Tuesday, March 24, 2009

Don't Be One of Those People

The Post recently ran an article about controversy over the big spending bill's inclusion of a million bucks toward battling an insect called the Mormon cricket, and the headline was "One of Those Earmarks That Bug People."

As surely as the chirping of a male cricket attracts female crickets, that construction attracted some raised eyebrows. It should have said "One of Those Earmarks That Bugs People," I was told. The predicate has to agree with the subject.

Yes, the predicate does have to agree with the subject. But it has to agree with its own subject, and sometimes that's the subject of its clause and not the subject of the entire sentence.

That's the technical explanation, but it's the technicalities that tend to lead people to make this common error. Forget all the times you were slapped with a ruler and think about the intended meaning of what you're reading; don't pull out your parts-of-speech flash cards and chant "Subject, verb, subject, verb" like a zombie.

In that headline, it's "those earmarks" that bug people, and this is just one of them. Why would we have dragged those other earmarks into this if we were talking about only this one? Of those earmarks that bug people, this is one. The story is about one of [those earmarks that bug people], not [one of those earmarks] that bugs people. The verb has to agree with "those earmarks," not with "one."


Karen said...

Ooooo! Very nice!

Rose - Watching Waves said...

This is one that I didn't know. Thanks so much!

tom said...

good one, bill.

the inherent oddness of the alleged "correct" version should've been hint enough that yours was the right way.

Unknown said...

Way to go, Bill--a voice of reason in the idiocratic world of prescriptive grammar dweebs.

Your blog is a breath of fresh air--Thanks!

Dr. Timothy Hadley
Missouri State University

Phillip Blanchard said...

Obviously, there's much more wrong with the headline than that.

Stone-Cold Gemini said...

Wow! I just found your blog and I am really excited. I am a grammar nerd. I think this could be the beginning of something beautiful.

The TEFL Tradesman said...

Nice explanation, but you're wrong. If the subject is "one", as it clearly is, than it needs "bugs" rather than "bug" - as it's third person singular.

The noun "one" has been modified - postmodification it's called - with "of those earmarks" and can be considered an adjectival phrase that adds a degree description to the noun "one". But nothing more, as it can not be the subject of the sentence itself.

Try the sentence below:

This is one (of those earmarks) that bugs people.


This is one (of those earmarks) that bug people.

Clearly, when we delete the postmodification phrase, we can see that the first version is correct.

Glad to help out my semi-literate colonial cousins!

Sandy McManus

Bill said...

The previous comment illustrates my point beautifully. Disengage brain, engage sentence-diagramming template.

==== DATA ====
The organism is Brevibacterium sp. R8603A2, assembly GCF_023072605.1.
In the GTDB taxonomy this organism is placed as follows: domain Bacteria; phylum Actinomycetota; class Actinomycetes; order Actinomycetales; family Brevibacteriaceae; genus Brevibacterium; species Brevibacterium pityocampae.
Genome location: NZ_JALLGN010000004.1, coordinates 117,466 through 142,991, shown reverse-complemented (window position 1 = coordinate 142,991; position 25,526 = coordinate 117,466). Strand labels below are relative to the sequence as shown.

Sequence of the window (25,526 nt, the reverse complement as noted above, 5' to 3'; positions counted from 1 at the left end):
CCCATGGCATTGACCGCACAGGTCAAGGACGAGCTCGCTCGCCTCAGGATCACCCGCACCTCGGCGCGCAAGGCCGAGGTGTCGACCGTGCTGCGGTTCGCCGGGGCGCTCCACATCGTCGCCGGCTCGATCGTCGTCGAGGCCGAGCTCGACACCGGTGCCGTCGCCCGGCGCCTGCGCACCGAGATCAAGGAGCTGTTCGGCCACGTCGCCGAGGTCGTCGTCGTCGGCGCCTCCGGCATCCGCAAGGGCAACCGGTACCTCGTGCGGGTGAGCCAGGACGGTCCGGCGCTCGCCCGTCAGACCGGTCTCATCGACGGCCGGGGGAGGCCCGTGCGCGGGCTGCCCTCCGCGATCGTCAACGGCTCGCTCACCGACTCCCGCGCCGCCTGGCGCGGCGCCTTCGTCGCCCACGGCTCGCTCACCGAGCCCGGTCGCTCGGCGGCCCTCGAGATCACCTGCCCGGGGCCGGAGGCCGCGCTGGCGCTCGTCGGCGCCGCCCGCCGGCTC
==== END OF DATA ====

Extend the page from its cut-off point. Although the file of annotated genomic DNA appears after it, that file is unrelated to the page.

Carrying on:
I heard John McEnroe the other day talk about "one of those guys who never seems to get tired." Think about that one for a moment. Yes, there's your "one." Now, do you really think he meant to refer to that person as "one of those guys," period, and then make the unrelated point that he never seems to get tired? Of course not. He's one of those guys-who-never-seem-to-get-tired. All of those guys figure into the statement, just as all of those earmarks figure into my example.

The TEFL Tradesman said...

So Bill, I guess you're just one of those guys who never give(s) up, eh!

Cheers, anyway. I think I'm beginning to see your point, and it could stand for a triumph of meaning and semantics over grammar, syntax, structure, etc!

Bill said...

I guess I'd characterize it as an advanced structure lesson. Not that I could teach the diagrammed-sentence version, but it's impossible that the system doesn't provide for the correct version.

The TEFL Tradesman said...

Of course, I see it now- how could it have eluded mebefore?! The problem is the relative pronoun 'who' - does it refer to 'one' or 'those people'?

That would be crucial, as it defines which use of third person we are going to need - singular or plural.

In other languages there are singular and plural forms of 'who', so they are more precise and don't fall into the problem you've outlined. But English, for its brevity, leads to ambiguity at times.

At least, I think that's the solution. What say you, Bill?

Unknown said...

"There are those earmarks that bug people."

"This is one of (those earmarks that bug people)."

The subject for the second part is 'those earmarks' which goes with 'that bug people'.

Bill is right then, no?

It would be different had the sentence gone:

"This is the one of those earmarks that bugs people"

which singles out one of the many earmarks, and describes it as the only one of the lot that bugs people. What a difference a single 'the' makes.

Unknown said...

Come TEFL tradesmen, you're parsing the sentence wrong.

One of
those earmarks that bug people.

You're parsing it
One of that bugs people
those earmarks

Bill said...

Is this a first, Stephen?

Unknown said...

Not with you Bill. Do you mean the first post I've made where I agree with you? Quite possibly but if you have stated something clearly I don't normally repeat it; in this case I posted what you had already made clear because I was lazy and didn't read all the comments.

Charles said...

Bill's right. Amazing how hard it is to slay this dragon. Substitute "among" for "one of" and it might help: This is among the earmarks that bug people. It is one among a larger set.

Anonymous said...

Of those earmarks that bug people, this is one.

kherux said...

Merriam-Webster's Dictionary of English Usage has a huge section on this issue. I'd rather trust that book than Bill.